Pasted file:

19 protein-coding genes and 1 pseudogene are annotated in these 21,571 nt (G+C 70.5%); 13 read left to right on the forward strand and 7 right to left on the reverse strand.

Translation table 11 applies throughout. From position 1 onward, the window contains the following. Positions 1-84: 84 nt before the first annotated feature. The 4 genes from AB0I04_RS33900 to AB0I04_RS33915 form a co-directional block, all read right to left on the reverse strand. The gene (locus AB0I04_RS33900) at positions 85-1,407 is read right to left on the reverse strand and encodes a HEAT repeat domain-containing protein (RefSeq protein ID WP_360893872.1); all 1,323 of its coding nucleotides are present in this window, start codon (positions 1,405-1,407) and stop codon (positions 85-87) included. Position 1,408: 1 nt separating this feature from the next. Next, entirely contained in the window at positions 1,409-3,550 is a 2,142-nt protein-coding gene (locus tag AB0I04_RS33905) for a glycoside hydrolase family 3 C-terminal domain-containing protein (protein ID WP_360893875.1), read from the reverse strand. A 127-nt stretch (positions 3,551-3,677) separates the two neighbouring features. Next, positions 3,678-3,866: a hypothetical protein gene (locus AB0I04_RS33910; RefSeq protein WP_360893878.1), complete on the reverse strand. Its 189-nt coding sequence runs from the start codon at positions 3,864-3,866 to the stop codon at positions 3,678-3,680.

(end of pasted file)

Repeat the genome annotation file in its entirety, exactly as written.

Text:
19 protein-coding genes and 1 pseudogene are annotated in these 21,571 nt (G+C 70.5%); 13 read left to right on the forward strand and 7 right to left on the reverse strand.

Translation table 11 applies throughout. From position 1 onward, the window contains the following. Positions 1-84: 84 nt before the first annotated feature. The 4 genes from AB0I04_RS33900 to AB0I04_RS33915 form a co-directional block, all read right to left on the reverse strand. The gene (locus AB0I04_RS33900) at positions 85-1,407 is read right to left on the reverse strand and encodes a HEAT repeat domain-containing protein (RefSeq protein ID WP_360893872.1); all 1,323 of its coding nucleotides are present in this window, start codon (positions 1,405-1,407) and stop codon (positions 85-87) included. Position 1,408: 1 nt separating this feature from the next. Next, entirely contained in the window at positions 1,409-3,550 is a 2,142-nt protein-coding gene (locus tag AB0I04_RS33905) for a glycoside hydrolase family 3 C-terminal domain-containing protein (protein ID WP_360893875.1), read from the reverse strand. A 127-nt stretch (positions 3,551-3,677) separates the two neighbouring features. Next, positions 3,678-3,866: a hypothetical protein gene (locus AB0I04_RS33910; RefSeq protein WP_360893878.1), complete on the reverse strand. Its 189-nt coding sequence runs from the start codon at positions 3,864-3,866 to the stop codon at positions 3,678-3,680.